Teresa Harris Shares Her Vision for Leading Avery Library
In an interview with Columbia News, newly-appointed Director of Avery Architectural & Fine Arts Library Teresa Harris "shares her vision for leading" the library, including "a strategy for digital collecting of architectural material."
Manuel Ramos Otero Residence | NYC LGBT Historic Sites Project
With images from the archives of the Rare Book & Manuscript Library, the NYC LGBT Historic Sites project highlights Manuel Ramos Otero, "widely regarded as one of the most important openly gay Puerto Rican writers of the 20th century."
Miller Theatre Presents the 12th Annual Morningside Lights: "The Open Book"
The 12th annual Morningside Lights, presented by the Arts Initiative and Miller Theatre, in partnership with the Libraries, returns with 'The Open Book,' an homage to the libraries that preserve access to knowledge and affirm our freedom to read.
What a New Oral History Reveals About Obama, and the Tradeoffs He Made
Upon the initial release from the Obama oral history collection, the New York Times reports on "the first of 470 interviews of Obama administration officials and others involved in the debates of the time," which "offer a fresh inside look at a consequential presidency."
An Expansive View into Obama’s Transformative Presidency
Columbia News reviews the people and process behind the Obama Presidency Oral History project, which will offer "an expansive view" into "the transformative nature of this presidency," beginning with a set of interviews released on May 31.
A Century Later, Columbia Excavates ‘Salvage Anthropology’
The Eye investigates "efforts for language revitalization and cultural preservation" at the University, including a project in the Libraries to digitize and make accessible a collection of manuscripts about the Kwakwa̱ka̱ʼwakw culture.
Jim Neal Receives 2023 John Ames/Humphry/OCLC/Forest Press Award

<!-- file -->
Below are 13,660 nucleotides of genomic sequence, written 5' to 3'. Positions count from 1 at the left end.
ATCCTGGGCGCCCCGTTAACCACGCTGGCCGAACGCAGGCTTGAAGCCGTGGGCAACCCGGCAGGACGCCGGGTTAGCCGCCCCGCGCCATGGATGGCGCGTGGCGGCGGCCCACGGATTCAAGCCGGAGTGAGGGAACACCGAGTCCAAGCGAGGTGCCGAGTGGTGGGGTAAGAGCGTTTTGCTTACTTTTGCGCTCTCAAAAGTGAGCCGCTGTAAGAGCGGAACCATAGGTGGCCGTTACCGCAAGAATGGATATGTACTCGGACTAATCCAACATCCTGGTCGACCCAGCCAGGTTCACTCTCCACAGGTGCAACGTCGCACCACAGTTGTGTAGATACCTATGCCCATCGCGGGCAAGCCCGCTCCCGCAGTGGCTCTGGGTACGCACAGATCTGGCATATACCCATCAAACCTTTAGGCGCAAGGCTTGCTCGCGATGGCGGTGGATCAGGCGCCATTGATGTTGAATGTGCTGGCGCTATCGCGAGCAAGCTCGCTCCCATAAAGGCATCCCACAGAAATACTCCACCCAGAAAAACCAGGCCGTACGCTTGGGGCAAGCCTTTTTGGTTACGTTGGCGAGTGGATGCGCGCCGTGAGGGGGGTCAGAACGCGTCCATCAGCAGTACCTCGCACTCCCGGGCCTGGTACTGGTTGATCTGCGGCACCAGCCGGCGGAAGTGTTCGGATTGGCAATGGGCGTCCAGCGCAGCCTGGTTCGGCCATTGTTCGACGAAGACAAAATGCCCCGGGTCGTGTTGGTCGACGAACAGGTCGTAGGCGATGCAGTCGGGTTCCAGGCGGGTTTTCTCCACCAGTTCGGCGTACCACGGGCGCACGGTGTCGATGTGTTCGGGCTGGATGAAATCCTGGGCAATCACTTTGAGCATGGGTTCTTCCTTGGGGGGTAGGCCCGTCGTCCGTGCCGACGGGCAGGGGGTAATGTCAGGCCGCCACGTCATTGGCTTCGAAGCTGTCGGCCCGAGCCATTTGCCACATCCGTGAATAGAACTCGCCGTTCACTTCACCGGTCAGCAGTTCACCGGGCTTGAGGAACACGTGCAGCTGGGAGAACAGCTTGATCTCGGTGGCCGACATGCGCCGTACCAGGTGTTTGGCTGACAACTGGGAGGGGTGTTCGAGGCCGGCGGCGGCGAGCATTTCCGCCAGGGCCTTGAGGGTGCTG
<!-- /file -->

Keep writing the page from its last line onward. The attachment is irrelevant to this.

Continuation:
The American Library Association (ALA) announces that University Librarian Emeritus James (Jim) Neal will receive the 2023 John Ames/Humphry/OCLC/Forest Press Award in recognition of his work to advance "critical agendas for international librarianship."
One-Hit Wonder: Busting a Major Myth About Lou Gehrig
"A hundred years ago, legendary baseball player Lou Gehrig hit a monstrous home run on South Field. But where did the ball really land?" Columbia Magazine consults the University Archives to "bust a major myth" about the baseball icon.
Histories of Hoover, the Mexican Revolution, and 1790s New York Win the Bancroft Prize
The New York Times reports that "histories of Hoover, the Mexican Revolution, and 1790s New York" win the 2023 Bancroft Prize in American History and Diplomacy, considered one of the most prestigious awards in the field of American history.
Ivy Plus Libraries Weigh in on OSTP Guidance on Access to Federally Funded Research
Columbia University Libraries joins peer institutions in the Ivy Plus Libraries Confederation in support of updated policy guidance from the White House Office of Science & Technology Policy (OSTP) that will make funded research immediately available to the public.
Josefina Báez: Dominican-York Icon Whose Archive is Now Housed at Columbia University
The archive of Josefina Báez, an innovative Afro-Latina artist known first for her groundbreaking work, "Dominicanish," was recently acquired by the Latino Arts & Activisms Collection in the Rare Book & Manuscript Library.
President’s Commission on the History of Race and Racism to Shed Light on Columbia’s Past and Present
"The newly-formed President’s Commission on the History of Race and Racism aims to interrogate little-known events" from Columbia history, "analyzing the University’s symbols and representations within a greater historical and racial context."